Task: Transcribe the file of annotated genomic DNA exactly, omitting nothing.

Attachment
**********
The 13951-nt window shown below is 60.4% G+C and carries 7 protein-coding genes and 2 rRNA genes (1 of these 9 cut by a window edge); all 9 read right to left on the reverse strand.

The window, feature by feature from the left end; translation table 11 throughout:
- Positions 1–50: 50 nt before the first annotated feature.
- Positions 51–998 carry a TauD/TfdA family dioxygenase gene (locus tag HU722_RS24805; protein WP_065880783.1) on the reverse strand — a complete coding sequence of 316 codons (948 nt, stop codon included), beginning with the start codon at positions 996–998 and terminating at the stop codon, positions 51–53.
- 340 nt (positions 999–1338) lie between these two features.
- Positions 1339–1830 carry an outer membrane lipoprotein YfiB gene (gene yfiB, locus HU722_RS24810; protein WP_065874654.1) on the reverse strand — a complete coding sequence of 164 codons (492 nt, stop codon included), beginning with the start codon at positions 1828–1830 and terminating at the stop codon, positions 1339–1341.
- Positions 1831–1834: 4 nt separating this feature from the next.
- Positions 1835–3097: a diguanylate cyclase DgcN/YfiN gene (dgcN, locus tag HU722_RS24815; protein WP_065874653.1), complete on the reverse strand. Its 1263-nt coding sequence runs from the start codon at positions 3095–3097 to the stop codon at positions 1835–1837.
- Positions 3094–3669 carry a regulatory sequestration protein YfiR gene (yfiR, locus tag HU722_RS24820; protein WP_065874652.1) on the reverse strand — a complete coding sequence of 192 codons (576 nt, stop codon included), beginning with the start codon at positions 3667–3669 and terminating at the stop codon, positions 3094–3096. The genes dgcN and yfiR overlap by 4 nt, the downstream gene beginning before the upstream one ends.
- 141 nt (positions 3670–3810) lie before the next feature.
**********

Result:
The 13951-nt window shown below is 60.4% G+C and carries 7 protein-coding genes and 2 rRNA genes (1 of these 9 cut by a window edge); all 9 read right to left on the reverse strand.

The window, feature by feature from the left end; translation table 11 throughout:
- Positions 1–50: 50 nt before the first annotated feature.
- Positions 51–998 carry a TauD/TfdA family dioxygenase gene (locus tag HU722_RS24805; protein WP_065880783.1) on the reverse strand — a complete coding sequence of 316 codons (948 nt, stop codon included), beginning with the start codon at positions 996–998 and terminating at the stop codon, positions 51–53.
- 340 nt (positions 999–1338) lie between these two features.
- Positions 1339–1830 carry an outer membrane lipoprotein YfiB gene (gene yfiB, locus HU722_RS24810; protein WP_065874654.1) on the reverse strand — a complete coding sequence of 164 codons (492 nt, stop codon included), beginning with the start codon at positions 1828–1830 and terminating at the stop codon, positions 1339–1341.
- Positions 1831–1834: 4 nt separating this feature from the next.
- Positions 1835–3097: a diguanylate cyclase DgcN/YfiN gene (dgcN, locus tag HU722_RS24815; protein WP_065874653.1), complete on the reverse strand. Its 1263-nt coding sequence runs from the start codon at positions 3095–3097 to the stop codon at positions 1835–1837.
- Positions 3094–3669 carry a regulatory sequestration protein YfiR gene (yfiR, locus tag HU722_RS24820; protein WP_065874652.1) on the reverse strand — a complete coding sequence of 192 codons (576 nt, stop codon included), beginning with the start codon at positions 3667–3669 and terminating at the stop codon, positions 3094–3096. The genes dgcN and yfiR overlap by 4 nt, the downstream gene beginning before the upstream one ends.
- 141 nt (positions 3670–3810) lie before the next feature.